NEW YORK (Reuters) - Sooner or later, office buildings and other commercial real estate financed during the credit bubble will generate hurricane-scale losses for banks.
Banks in recent years have been hammered by losses on home mortgages, buyouts and corporate defaults. Now, lenders face big losses from loans backed by commercial real estate, where a stagnant economy will eventually take its toll, financial services executives told the Reuters Global Finance Summit.
“The commercial real estate business still has not been marked down. It’s not been marked to market,” Cantor Fitzgerald LP Chief Executive Howard Lutnick said. “The economy can’t, in my opinion, grow fast enough that the tenants are going to go out and start hiring and growing and building and take up all these rents at $60 a foot. It’s nonsense.”
U.S. banks held $1.65 trillion of commercial real estate loans on their balance sheets as of November 4, according to the Federal Reserve. Total assets were $11.8 trillion.
Yet banks have postponed their day of reckoning, extending loans in hopes the economy will improve and demand for space will rebound. Banks have resisted selling assets, or taking them away from underwater borrowers, in fear of setting a new and lower market price.
It is a strategy neatly summarized as “a rolling loan gathers no loss,” Lutnick quipped.
Lutnick, whose firm is now building out a real estate restructuring business, noted the equity invested in almost every transaction during the peak bubble years of 2005 through early 2007 has been wiped out. Lenders are under deep stress, because the value of their collateral has fallen.
But there is a limit to how long landlords can hold out for the old pre-recession rents. And once one building is marked down to reflect lower rents, neighboring buildings also should fall in value.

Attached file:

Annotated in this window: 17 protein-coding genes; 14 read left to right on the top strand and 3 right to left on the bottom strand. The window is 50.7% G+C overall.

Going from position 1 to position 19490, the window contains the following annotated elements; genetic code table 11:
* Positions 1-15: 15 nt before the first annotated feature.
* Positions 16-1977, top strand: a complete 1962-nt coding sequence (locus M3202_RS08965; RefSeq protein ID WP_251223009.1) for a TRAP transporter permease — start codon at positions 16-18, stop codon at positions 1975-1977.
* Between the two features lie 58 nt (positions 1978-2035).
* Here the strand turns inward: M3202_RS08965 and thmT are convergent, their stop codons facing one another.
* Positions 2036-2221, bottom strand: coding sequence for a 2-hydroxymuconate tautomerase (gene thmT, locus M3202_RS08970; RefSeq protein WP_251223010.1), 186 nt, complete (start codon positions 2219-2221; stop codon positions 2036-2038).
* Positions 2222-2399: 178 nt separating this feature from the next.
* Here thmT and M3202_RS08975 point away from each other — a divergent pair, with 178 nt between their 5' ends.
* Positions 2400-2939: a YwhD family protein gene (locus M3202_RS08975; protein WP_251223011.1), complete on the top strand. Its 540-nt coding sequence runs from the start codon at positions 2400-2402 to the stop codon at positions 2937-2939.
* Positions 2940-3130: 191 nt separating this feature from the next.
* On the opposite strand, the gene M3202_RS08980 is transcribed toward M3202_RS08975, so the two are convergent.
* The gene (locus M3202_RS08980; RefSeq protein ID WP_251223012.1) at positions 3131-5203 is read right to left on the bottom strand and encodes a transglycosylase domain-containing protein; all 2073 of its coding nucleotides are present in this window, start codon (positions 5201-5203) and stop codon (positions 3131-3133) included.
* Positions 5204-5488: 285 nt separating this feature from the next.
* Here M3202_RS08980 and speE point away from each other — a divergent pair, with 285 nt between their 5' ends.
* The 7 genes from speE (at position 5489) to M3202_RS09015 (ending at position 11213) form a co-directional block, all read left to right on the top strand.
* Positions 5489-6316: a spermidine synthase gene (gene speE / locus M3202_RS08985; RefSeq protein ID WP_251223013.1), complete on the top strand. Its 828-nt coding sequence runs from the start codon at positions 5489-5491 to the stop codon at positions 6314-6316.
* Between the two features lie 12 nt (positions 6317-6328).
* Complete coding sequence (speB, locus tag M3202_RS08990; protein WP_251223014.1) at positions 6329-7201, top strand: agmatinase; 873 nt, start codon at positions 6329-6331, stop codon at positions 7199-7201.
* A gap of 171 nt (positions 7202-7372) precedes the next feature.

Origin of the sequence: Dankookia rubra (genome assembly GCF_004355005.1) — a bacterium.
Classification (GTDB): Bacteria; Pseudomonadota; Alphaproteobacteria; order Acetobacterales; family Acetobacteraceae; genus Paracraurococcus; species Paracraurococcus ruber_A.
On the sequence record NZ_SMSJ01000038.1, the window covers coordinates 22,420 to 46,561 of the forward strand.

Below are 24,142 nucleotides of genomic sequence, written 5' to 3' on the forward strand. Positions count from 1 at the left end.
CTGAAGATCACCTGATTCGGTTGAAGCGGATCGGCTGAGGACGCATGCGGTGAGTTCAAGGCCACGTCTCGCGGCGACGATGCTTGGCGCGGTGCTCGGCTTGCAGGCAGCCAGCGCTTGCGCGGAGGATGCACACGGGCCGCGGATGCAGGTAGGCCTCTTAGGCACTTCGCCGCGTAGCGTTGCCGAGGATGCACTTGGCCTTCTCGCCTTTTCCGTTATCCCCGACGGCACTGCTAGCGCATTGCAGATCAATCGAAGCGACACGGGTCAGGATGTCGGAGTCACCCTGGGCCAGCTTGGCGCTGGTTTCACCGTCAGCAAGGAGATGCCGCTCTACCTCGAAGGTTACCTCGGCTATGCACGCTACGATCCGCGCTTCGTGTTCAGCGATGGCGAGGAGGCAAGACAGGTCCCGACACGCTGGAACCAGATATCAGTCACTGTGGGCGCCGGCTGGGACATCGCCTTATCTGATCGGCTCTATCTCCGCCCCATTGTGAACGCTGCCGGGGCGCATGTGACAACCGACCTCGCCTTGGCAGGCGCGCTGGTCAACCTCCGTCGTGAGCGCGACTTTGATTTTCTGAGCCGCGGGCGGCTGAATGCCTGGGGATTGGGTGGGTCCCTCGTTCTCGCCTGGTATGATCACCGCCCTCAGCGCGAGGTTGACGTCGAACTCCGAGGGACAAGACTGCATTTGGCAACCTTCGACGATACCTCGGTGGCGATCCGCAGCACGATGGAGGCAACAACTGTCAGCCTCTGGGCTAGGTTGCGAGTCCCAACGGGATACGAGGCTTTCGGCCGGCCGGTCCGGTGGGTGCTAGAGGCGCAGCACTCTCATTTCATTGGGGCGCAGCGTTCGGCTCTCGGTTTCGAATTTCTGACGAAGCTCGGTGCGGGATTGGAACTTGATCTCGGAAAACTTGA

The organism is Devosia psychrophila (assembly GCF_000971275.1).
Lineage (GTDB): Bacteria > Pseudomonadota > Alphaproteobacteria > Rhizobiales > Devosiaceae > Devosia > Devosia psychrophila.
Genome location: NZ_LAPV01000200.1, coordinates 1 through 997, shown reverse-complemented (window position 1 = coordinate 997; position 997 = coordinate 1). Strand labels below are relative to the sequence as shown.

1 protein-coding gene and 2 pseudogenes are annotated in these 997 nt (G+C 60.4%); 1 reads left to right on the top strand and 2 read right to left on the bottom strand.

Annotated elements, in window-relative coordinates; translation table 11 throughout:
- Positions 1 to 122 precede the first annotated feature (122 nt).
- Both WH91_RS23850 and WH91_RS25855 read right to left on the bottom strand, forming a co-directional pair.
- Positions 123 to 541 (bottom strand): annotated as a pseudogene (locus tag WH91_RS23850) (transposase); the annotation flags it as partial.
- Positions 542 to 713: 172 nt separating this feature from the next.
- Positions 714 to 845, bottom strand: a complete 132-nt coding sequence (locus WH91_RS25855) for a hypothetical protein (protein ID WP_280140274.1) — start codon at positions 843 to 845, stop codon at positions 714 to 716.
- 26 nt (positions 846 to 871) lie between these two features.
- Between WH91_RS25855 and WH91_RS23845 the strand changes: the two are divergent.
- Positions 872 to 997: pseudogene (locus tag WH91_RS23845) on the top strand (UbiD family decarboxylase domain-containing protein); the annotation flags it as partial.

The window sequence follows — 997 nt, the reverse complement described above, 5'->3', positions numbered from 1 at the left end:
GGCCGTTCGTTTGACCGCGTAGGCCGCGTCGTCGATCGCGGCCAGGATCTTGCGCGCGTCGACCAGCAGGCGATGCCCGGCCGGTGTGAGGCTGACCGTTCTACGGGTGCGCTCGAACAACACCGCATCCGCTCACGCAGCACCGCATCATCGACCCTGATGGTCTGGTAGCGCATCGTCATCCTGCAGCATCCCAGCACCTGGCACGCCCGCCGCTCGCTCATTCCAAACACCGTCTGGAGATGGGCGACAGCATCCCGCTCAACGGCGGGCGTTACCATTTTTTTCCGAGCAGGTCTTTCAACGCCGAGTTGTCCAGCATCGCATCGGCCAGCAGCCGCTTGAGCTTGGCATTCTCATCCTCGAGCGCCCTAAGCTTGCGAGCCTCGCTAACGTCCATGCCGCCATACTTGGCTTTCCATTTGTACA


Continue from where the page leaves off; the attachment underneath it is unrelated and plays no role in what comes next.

Lutnick added most commercial loans come in the form of five-year balloon loans, so a wave of 2005-vintage assets will test creditors next year.
“When you’re in the eye of the hurricane, it sure feels good until you look at the TV screen and then you say, ‘look, the hurricane is all around you,’” Lutnick said.
Banks do have a few things going in their favor. Chief among them is a friendly Federal Reserve, whose policy of free money lets banks reap windfall lending profits.
“The Fed has pushed interest rates down to nothing. The spreads on portfolios and securities are generating a huge amount of net interest income,” Broadpoint Gleacher Securities Group BPSG.O Chief Executive Lee Fensterstock said at the Summit. “That will enable them to resolve some of their commercial real estate positions.”
The commercial real estate problem also pales in size next to the previous waves of mortgage, leveraged loan, credit card and other consumer loan losses.
FBR Capital Markets analyst Paul Miller, while generally negative on banks, on Wednesday played down the danger of commercial real estate losses.
“There’s a lot of structural forbearance built into the commercial real estate market,” Miller said, meaning it is easier for borrowers to postpone and amend their terms.
Even so, the combination of poorly underwritten loans and a slowing economy will lead to many landlords walking away and handing over the keys. Individual credits, meanwhile, are much larger.
“There’s going to be a lot of empty buildings coming back to banks’ balance sheets,” Miller said.
Reporting by Joseph A. Giannone, editing by Matthew Lewis